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April 3, 2021

Avriel Shull, trail-blazing home builder and designer - encore

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Avriel Shull, as photographed for a 1951 issue of Life magazine, which featured a spread on her wedding. Well respected as a designer and builder of mid-century modern homes in the Indianapolis area, Shull was known for her splashy personal style as well.
Courtesy Life magazine.

Catalog listing for an Ariel Shull home design from the early 1970s.Even though we're just past Women's History Month, it's never a bad time to spotlight the impact of an Indiana architectural trail-blazer who had both pizzazz and spunk.

Beginning in the 1950s, when women home builders were a rarity, Avriel Shull designed and built mid-century modern homes in Carmel, Indianapolis and other Hoosier cities. National periodicals eventually distributed the house plans of "Avriel" (she often was referred to by her first name only), with orders for her home patterns continuing long after she died in her mid-40s in 1976.

"Years before branding became an essential component of business success, Avriel was both a well-known company brand and a synonym for modern design," according to our guest, Connie Zeigler, owner of C. Resources, on this encore of a show originally broadcast in 2019. A historian, researcher and preservationist, Connie prepared the nomination for the National Register of Historic Places of the Thornhurst subdivision in Carmel, where Avriel designed 21 mid-century modern homes.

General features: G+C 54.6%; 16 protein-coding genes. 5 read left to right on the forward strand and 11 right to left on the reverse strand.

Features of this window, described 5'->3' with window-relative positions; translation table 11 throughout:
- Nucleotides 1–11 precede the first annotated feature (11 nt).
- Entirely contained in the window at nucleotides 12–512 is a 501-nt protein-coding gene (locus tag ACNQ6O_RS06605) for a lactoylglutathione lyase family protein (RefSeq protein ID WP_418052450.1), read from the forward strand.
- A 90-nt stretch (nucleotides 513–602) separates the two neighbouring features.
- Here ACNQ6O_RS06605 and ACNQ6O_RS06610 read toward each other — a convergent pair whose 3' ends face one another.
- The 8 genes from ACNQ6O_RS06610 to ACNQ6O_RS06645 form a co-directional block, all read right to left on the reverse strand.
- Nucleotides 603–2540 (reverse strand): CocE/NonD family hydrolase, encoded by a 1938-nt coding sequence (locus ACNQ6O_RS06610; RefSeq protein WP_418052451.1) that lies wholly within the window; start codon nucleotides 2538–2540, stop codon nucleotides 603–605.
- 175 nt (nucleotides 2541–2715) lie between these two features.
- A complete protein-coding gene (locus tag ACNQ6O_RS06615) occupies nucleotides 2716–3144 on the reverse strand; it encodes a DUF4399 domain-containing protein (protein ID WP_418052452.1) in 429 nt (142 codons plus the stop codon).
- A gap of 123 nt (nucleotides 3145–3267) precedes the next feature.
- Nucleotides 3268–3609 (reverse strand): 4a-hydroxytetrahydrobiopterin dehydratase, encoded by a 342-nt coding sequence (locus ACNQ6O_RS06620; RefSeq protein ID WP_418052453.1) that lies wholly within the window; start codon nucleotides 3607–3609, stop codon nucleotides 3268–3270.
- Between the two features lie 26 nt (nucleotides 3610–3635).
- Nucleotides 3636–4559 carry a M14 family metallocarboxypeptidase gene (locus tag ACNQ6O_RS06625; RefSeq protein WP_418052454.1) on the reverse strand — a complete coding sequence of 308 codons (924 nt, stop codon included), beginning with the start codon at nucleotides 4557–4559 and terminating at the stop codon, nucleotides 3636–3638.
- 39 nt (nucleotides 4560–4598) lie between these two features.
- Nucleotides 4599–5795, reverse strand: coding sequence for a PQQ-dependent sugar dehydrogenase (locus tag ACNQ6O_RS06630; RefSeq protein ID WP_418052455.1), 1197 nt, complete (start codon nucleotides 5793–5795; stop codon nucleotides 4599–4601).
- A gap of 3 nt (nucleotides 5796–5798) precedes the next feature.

Connie ZeiglerConnie also prepared a National Register nomination for Ladywood Estates, an apartment complex (now condos) in Indianapolis designed by Avriel that opened in 1967.

Just as Avriel's homes created something of a stir - with their floor-to-ceiling windows, sliding glass doors, vertical cedar siding and walled patios during an era noted for basic ranch houses - red-haired, charismatic Avriel drew attention on a personal level as well.

In 1951, Life magazine devoted a multi-page photo spread to her splashy wedding, during which Avriel entered amid a release of white birds; at 2 a.m., she lifted her white gown to perform the can-can.

Her husband was one of Indiana's best-known journalists of the era. An irreverent TV columnist for the Indianapolis News (and, before that, for the Indianapolis Times), R.K. Shull also answered reader questions in "Shull's Mailbag," which appeared in 260 newspapers across the country.

None of that overshadowed his wife, who, as Connie has written, "lived life at breakneck speed."

According to Connie, Avriel "often laid the stone herself on the houses she designed." As for an enduring architectural legacy, Connie notes that "At least 100, and probably more, of her houses are still standing in central Indiana."

Avriel Shull often signed her work, as in this mark she left in the masonry of one of the homes she designed.But Avriel was not an architect. In fact, although she studied at what was then the John Herron Art Institute during the 1940s, Avriel never earned a college degree.

In all of her Thornhurst subdivision houses - which were the focus of a 2017 home tour organized by the Carmel Clay Historical Society - Avriel featured modern fireplaces, some of which she built herself.

In a cover story about Avriel for a 2012 issue of Traces magazine published by the Indiana Historical Society, Connie notes that many of the fireplaces "had two-sided hearths opening into two different rooms."

Connie writes that for home interiors, Avriel chose vinyl-topped stools, tripod-legged lamps and sofas with hairpin legs, "unlike the ruffled sofas and overstuffed chairs of earlier eras." In many of the bathrooms, she painted murals - and added an elaborate "Avriel" as a signature to her work.

By the mid-1960s, Avriel landed contracts to design homes in upscale neighborhoods on the northside of Indianapolis including Avalon Hills, Crow's Nest, Meridian Hills and Sunset Lane. In the final years before her death just shy of her 45th birthday, Avriel was building houses in Brownsburg, Kokomo, Westfield and Evansville.